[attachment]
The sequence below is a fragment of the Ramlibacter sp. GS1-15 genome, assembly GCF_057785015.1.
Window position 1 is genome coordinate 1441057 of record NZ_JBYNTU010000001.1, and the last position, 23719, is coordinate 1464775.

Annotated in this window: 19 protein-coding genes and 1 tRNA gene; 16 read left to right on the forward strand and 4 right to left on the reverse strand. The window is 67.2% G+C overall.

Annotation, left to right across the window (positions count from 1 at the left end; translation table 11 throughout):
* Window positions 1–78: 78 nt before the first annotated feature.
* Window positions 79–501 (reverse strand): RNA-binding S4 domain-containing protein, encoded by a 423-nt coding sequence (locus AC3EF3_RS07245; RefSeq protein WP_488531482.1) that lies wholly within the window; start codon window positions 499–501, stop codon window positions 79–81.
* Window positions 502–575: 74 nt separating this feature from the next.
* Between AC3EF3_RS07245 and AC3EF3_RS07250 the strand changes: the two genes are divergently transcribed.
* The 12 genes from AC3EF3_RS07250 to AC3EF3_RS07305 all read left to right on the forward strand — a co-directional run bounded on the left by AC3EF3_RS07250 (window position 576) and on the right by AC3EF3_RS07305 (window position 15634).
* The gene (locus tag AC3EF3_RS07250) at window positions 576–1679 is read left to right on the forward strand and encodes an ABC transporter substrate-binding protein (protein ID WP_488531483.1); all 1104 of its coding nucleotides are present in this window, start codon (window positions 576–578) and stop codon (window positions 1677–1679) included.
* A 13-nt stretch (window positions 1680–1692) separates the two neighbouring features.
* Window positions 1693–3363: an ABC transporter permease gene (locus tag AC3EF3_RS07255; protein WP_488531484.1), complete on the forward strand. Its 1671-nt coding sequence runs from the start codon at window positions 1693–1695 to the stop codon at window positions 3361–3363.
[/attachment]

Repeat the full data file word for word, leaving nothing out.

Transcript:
The sequence below is a fragment of the Ramlibacter sp. GS1-15 genome, assembly GCF_057785015.1.
Window position 1 is genome coordinate 1441057 of record NZ_JBYNTU010000001.1, and the last position, 23719, is coordinate 1464775.

Annotated in this window: 19 protein-coding genes and 1 tRNA gene; 16 read left to right on the forward strand and 4 right to left on the reverse strand. The window is 67.2% G+C overall.

Annotation, left to right across the window (positions count from 1 at the left end; translation table 11 throughout):
* Window positions 1–78: 78 nt before the first annotated feature.
* Window positions 79–501 (reverse strand): RNA-binding S4 domain-containing protein, encoded by a 423-nt coding sequence (locus AC3EF3_RS07245; RefSeq protein WP_488531482.1) that lies wholly within the window; start codon window positions 499–501, stop codon window positions 79–81.
* Window positions 502–575: 74 nt separating this feature from the next.
* Between AC3EF3_RS07245 and AC3EF3_RS07250 the strand changes: the two genes are divergently transcribed.
* The 12 genes from AC3EF3_RS07250 to AC3EF3_RS07305 all read left to right on the forward strand — a co-directional run bounded on the left by AC3EF3_RS07250 (window position 576) and on the right by AC3EF3_RS07305 (window position 15634).
* The gene (locus tag AC3EF3_RS07250) at window positions 576–1679 is read left to right on the forward strand and encodes an ABC transporter substrate-binding protein (protein ID WP_488531483.1); all 1104 of its coding nucleotides are present in this window, start codon (window positions 576–578) and stop codon (window positions 1677–1679) included.
* A 13-nt stretch (window positions 1680–1692) separates the two neighbouring features.
* Window positions 1693–3363: an ABC transporter permease gene (locus tag AC3EF3_RS07255; protein WP_488531484.1), complete on the forward strand. Its 1671-nt coding sequence runs from the start codon at window positions 1693–1695 to the stop codon at window positions 3361–3363.